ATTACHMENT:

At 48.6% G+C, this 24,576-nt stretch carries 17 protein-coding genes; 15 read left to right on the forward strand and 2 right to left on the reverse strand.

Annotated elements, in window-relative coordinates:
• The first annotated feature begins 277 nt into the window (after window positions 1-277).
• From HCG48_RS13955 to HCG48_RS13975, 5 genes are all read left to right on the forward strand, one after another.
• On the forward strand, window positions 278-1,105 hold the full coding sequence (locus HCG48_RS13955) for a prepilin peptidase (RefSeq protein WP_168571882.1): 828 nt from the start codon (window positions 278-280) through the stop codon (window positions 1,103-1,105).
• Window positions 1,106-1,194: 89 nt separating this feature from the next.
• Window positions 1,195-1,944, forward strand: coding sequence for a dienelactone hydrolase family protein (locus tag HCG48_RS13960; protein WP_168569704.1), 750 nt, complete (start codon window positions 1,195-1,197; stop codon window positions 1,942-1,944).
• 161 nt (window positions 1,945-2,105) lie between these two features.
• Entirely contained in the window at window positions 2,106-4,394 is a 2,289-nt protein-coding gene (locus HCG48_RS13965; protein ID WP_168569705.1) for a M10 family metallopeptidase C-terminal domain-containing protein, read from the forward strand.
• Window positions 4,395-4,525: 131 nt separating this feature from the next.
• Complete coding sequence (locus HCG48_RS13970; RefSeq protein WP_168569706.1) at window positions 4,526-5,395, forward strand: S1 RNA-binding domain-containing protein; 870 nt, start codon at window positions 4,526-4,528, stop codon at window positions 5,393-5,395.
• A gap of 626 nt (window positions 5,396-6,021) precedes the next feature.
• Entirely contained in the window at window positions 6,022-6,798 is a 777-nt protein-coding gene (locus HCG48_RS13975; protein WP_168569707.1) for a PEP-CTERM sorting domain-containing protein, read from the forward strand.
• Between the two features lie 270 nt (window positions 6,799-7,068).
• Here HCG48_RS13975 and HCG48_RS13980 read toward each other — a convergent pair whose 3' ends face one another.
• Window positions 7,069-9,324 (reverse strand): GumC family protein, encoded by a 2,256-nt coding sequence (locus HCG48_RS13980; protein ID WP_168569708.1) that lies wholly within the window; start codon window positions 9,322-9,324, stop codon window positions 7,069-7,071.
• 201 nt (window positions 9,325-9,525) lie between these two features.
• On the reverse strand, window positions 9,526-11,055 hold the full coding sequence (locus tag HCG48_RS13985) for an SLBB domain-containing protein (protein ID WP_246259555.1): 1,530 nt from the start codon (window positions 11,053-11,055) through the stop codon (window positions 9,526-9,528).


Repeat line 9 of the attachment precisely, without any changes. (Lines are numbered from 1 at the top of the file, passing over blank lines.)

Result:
• Entirely contained in the window at window positions 2,106-4,394 is a 2,289-nt protein-coding gene (locus HCG48_RS13965; protein ID WP_168569705.1) for a M10 family metallopeptidase C-terminal domain-containing protein, read from the forward strand.